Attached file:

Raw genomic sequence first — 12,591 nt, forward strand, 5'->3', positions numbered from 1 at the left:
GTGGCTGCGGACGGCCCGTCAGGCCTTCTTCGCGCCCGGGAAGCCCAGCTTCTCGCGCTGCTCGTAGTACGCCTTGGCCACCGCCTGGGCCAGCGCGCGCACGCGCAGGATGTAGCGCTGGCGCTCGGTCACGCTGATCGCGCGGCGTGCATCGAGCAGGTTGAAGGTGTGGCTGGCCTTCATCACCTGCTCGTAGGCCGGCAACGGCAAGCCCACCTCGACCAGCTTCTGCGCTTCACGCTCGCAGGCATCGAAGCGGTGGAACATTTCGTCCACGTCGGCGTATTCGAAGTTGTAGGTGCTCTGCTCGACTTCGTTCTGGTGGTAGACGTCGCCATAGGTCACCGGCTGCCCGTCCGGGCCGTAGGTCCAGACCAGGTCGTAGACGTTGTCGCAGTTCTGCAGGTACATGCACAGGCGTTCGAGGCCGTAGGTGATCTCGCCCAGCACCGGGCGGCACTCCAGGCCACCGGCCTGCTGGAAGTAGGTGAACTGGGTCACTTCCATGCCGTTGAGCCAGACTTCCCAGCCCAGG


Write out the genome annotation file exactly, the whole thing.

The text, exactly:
Raw genomic sequence first — 12,591 nt, forward strand, 5'->3', positions numbered from 1 at the left:
GTGGCTGCGGACGGCCCGTCAGGCCTTCTTCGCGCCCGGGAAGCCCAGCTTCTCGCGCTGCTCGTAGTACGCCTTGGCCACCGCCTGGGCCAGCGCGCGCACGCGCAGGATGTAGCGCTGGCGCTCGGTCACGCTGATCGCGCGGCGTGCATCGAGCAGGTTGAAGGTGTGGCTGGCCTTCATCACCTGCTCGTAGGCCGGCAACGGCAAGCCCACCTCGACCAGCTTCTGCGCTTCACGCTCGCAGGCATCGAAGCGGTGGAACATTTCGTCCACGTCGGCGTATTCGAAGTTGTAGGTGCTCTGCTCGACTTCGTTCTGGTGGTAGACGTCGCCATAGGTCACCGGCTGCCCGTCCGGGCCGTAGGTCCAGACCAGGTCGTAGACGTTGTCGCAGTTCTGCAGGTACATGCACAGGCGTTCGAGGCCGTAGGTGATCTCGCCCAGCACCGGGCGGCACTCCAGGCCACCGGCCTGCTGGAAGTAGGTGAACTGGGTCACTTCCATGCCGTTGAGCCAGACTTCCCAGCCCAGG